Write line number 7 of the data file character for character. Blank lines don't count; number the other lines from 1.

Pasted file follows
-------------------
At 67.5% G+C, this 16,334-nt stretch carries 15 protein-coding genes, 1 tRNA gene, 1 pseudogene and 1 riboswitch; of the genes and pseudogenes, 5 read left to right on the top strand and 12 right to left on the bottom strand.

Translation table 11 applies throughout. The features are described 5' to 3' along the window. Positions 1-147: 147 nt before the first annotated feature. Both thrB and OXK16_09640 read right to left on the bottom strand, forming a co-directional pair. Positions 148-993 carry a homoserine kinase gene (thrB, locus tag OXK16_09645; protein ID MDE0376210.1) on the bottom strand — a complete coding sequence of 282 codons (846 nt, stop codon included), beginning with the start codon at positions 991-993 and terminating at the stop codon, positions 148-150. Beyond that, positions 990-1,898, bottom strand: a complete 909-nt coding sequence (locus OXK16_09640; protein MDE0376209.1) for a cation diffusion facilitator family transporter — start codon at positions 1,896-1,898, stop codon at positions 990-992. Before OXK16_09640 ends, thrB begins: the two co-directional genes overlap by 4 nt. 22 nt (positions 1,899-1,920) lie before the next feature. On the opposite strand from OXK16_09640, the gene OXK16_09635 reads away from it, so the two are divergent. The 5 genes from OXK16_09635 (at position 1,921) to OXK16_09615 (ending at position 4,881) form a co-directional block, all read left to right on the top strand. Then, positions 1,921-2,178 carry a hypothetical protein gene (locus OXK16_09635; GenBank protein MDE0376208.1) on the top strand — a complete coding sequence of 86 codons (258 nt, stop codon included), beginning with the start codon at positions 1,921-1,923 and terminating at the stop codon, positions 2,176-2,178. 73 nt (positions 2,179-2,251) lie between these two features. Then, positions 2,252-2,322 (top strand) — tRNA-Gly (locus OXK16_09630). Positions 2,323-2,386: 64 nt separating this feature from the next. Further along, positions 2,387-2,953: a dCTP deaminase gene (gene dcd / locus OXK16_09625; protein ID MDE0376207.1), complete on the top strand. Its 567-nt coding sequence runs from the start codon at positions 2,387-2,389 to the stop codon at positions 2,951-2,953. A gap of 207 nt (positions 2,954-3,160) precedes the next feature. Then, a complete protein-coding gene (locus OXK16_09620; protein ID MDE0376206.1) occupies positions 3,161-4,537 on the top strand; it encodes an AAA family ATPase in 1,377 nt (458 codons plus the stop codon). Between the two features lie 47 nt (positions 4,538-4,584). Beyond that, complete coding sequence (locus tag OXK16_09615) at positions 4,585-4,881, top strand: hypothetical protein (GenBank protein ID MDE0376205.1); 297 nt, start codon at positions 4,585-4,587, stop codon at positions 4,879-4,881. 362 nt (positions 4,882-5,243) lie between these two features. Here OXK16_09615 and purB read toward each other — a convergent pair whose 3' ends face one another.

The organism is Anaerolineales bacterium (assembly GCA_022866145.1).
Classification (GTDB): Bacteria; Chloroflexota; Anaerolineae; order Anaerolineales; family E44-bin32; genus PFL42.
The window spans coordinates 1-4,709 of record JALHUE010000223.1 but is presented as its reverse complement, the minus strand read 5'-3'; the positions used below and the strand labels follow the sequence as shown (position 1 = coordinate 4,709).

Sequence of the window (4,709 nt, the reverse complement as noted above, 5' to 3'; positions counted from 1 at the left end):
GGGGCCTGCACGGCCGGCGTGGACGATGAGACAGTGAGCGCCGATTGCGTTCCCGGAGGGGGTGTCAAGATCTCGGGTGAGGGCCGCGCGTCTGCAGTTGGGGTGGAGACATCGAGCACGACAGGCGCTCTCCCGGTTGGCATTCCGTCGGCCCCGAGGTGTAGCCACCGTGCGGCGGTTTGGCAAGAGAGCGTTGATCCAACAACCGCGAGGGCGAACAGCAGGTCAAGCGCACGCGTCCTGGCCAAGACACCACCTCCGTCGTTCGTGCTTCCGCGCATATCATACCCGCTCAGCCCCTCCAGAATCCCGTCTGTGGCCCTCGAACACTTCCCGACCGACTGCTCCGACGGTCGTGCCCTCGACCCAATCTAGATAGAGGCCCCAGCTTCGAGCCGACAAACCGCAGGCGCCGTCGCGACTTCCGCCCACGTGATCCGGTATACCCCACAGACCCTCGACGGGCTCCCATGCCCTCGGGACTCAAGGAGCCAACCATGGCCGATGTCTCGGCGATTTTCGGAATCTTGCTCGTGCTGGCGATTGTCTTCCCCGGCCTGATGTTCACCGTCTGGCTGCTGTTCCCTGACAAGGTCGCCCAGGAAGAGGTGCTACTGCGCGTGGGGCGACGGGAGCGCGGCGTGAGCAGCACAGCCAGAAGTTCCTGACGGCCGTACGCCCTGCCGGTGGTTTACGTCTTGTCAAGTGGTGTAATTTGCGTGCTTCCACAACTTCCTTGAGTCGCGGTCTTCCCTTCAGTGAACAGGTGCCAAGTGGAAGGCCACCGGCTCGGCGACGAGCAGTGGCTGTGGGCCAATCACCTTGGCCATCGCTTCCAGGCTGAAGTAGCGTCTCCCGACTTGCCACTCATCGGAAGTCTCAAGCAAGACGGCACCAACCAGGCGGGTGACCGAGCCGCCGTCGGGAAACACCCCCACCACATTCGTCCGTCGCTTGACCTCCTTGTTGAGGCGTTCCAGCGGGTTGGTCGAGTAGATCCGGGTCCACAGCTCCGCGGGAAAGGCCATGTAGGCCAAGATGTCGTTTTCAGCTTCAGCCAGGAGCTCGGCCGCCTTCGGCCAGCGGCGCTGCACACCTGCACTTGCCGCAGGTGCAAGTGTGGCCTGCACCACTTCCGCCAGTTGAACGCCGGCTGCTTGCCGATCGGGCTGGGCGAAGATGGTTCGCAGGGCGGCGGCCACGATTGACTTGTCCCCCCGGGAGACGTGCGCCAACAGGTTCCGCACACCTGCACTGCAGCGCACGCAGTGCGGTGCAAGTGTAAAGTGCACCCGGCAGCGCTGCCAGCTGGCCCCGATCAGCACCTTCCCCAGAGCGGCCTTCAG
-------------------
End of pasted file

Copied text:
GGGGCCTGCACGGCCGGCGTGGACGATGAGACAGTGAGCGCCGATTGCGTTCCCGGAGGGGGTGTCAAGATCTCGGGTGAGGGCCGCGCGTCTGCAGTTGGGGTGGAGACATCGAGCACGACAGGCGCTCTCCCGGTTGGCATTCCGTCGGCCCCGAGGTGTAGCCACCGTGCGGCGGTTTGGCAAGAGAGCGTTGATCCAACAACCGCGAGGGCGAACAGCAGGTCAAGCGCACGCGTCCTGGCCAAGACACCACCTCCGTCGTTCGTGCTTCCGCGCATATCATACCCGCTCAGCCCCTCCAGAATCCCGTCTGTGGCCCTCGAACACTTCCCGACCGACTGCTCCGACGGTCGTGCCCTCGACCCAATCTAGATAGAGGCCCCAGCTTCGAGCCGACAAACCGCAGGCGCCGTCGCGACTTCCGCCCACGTGATCCGGTATACCCCACAGACCCTCGACGGGCTCCCATGCCCTCGGGACTCAAGGAGCCAACCATGGCCGATGTCTCGGCGATTTTCGGAATCTTGCTCGTGCTGGCGATTGTCTTCCCCGGCCTGATGTTCACCGTCTGGCTGCTGTTCCCTGACAAGGTCGCCCAGGAAGAGGTGCTACTGCGCGTGGGGCGACGGGAGCGCGGCGTGAGCAGCACAGCCAGAAGTTCCTGACGGCCGTACGCCCTGCCGGTGGTTTACGTCTTGTCAAGTGGTGTAATTTGCGTGCTTCCACAACTTCCTTGAGTCGCGGTCTTCCCTTCAGTGAACAGGTGCCAAGTGGAAGGCCACCGGCTCGGCGACGAGCAGTGGCTGTGGGCCAATCACCTTGGCCATCGCTTCCAGGCTGAAGTAGCGTCTCCCGACTTGCCACTCATCGGAAGTCTCAAGCAAGACGGCACCAACCAGGCGGGTGACCGAGCCGCCGTCGGGAAACACCCCCACCACATTCGTCCGTCGCTTGACCTCCTTGTTGAGGCGTTCCAGCGGGTTGGTCGAGTAGATCCGGGTCCACAGCTCCGCGGGAAAGGCCATGTAGGCCAAGATGTCGTTTTCAGCTTCAGCCAGGAGCTCGGCCGCCTTCGGCCAGCGGCGCTGCACACCTGCACTTGCCGCAGGTGCAAGTGTGGCCTGCACCACTTCCGCCAGTTGAACGCCGGCTGCTTGCCGATCGGGCTGGGCGAAGATGGTTCGCAGGGCGGCGGCCACGATTGACTTGTCCCCCCGGGAGACGTGCGCCAACAGGTTCCGCACACCTGCACTGCAGCGCACGCAGTGCGGTGCAAGTGTAAAGTGCACCCGGCAGCGCTGCCAGCTGGCCCCGATCAGCACCTTCCCCAGAGCGGCCTTCAG